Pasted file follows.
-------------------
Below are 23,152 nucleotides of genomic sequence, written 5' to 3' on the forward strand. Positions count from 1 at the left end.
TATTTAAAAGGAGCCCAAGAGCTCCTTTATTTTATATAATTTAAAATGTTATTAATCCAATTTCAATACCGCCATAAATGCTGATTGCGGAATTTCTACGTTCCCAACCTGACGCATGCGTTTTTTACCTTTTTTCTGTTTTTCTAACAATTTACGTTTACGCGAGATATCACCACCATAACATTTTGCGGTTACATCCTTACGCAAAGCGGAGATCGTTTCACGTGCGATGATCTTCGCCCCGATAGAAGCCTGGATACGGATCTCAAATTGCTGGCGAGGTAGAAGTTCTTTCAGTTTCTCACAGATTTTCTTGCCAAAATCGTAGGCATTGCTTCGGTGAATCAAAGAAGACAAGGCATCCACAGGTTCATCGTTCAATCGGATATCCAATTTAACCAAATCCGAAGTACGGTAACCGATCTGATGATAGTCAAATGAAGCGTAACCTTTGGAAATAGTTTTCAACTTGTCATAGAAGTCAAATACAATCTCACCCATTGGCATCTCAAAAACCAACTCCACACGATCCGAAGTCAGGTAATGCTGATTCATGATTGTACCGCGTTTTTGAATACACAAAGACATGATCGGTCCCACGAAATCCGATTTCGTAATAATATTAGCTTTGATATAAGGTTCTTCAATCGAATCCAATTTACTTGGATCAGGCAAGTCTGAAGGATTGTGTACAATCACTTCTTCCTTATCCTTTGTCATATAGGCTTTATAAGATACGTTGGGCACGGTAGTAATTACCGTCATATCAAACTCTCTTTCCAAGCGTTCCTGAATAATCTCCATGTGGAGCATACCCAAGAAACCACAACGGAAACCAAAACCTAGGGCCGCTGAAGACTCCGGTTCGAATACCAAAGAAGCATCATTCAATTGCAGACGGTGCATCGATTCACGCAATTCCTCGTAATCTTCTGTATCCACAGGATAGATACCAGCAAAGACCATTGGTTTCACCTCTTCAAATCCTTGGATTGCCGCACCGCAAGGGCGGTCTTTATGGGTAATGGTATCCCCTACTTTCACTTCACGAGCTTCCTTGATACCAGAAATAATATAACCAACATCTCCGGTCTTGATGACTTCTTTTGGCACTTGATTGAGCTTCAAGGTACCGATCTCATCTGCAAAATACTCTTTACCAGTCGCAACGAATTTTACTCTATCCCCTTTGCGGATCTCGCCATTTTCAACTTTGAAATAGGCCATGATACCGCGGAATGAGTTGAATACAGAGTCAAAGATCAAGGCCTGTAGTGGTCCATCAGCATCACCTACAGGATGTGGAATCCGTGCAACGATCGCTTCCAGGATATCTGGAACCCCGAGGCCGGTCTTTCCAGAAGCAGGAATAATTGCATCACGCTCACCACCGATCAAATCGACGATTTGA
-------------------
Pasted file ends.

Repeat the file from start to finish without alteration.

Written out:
Below are 23,152 nucleotides of genomic sequence, written 5' to 3' on the forward strand. Positions count from 1 at the left end.
TATTTAAAAGGAGCCCAAGAGCTCCTTTATTTTATATAATTTAAAATGTTATTAATCCAATTTCAATACCGCCATAAATGCTGATTGCGGAATTTCTACGTTCCCAACCTGACGCATGCGTTTTTTACCTTTTTTCTGTTTTTCTAACAATTTACGTTTACGCGAGATATCACCACCATAACATTTTGCGGTTACATCCTTACGCAAAGCGGAGATCGTTTCACGTGCGATGATCTTCGCCCCGATAGAAGCCTGGATACGGATCTCAAATTGCTGGCGAGGTAGAAGTTCTTTCAGTTTCTCACAGATTTTCTTGCCAAAATCGTAGGCATTGCTTCGGTGAATCAAAGAAGACAAGGCATCCACAGGTTCATCGTTCAATCGGATATCCAATTTAACCAAATCCGAAGTACGGTAACCGATCTGATGATAGTCAAATGAAGCGTAACCTTTGGAAATAGTTTTCAACTTGTCATAGAAGTCAAATACAATCTCACCCATTGGCATCTCAAAAACCAACTCCACACGATCCGAAGTCAGGTAATGCTGATTCATGATTGTACCGCGTTTTTGAATACACAAAGACATGATCGGTCCCACGAAATCCGATTTCGTAATAATATTAGCTTTGATATAAGGTTCTTCAATCGAATCCAATTTACTTGGATCAGGCAAGTCTGAAGGATTGTGTACAATCACTTCTTCCTTATCCTTTGTCATATAGGCTTTATAAGATACGTTGGGCACGGTAGTAATTACCGTCATATCAAACTCTCTTTCCAAGCGTTCCTGAATAATCTCCATGTGGAGCATACCCAAGAAACCACAACGGAAACCAAAACCTAGGGCCGCTGAAGACTCCGGTTCGAATACCAAAGAAGCATCATTCAATTGCAGACGGTGCATCGATTCACGCAATTCCTCGTAATCTTCTGTATCCACAGGATAGATACCAGCAAAGACCATTGGTTTCACCTCTTCAAATCCTTGGATTGCCGCACCGCAAGGGCGGTCTTTATGGGTAATGGTATCCCCTACTTTCACTTCACGAGCTTCCTTGATACCAGAAATAATATAACCAACATCTCCGGTCTTGATGACTTCTTTTGGCACTTGATTGAGCTTCAAGGTACCGATCTCATCTGCAAAATACTCTTTACCAGTCGCAACGAATTTTACTCTATCCCCTTTGCGGATCTCGCCATTTTCAACTTTGAAATAGGCCATGATACCGCGGAATGAGTTGAATACAGAGTCAAAGATCAAGGCCTGTAGTGGTCCATCAGCATCACCTACAGGATGTGGAATCCGTGCAACGATCGCTTCCAGGATATCTGGAACCCCGAGGCCGGTCTTTCCAGAAGCAGGAATAATTGCATCACGCTCACCACCGATCAAATCGACGATTTGA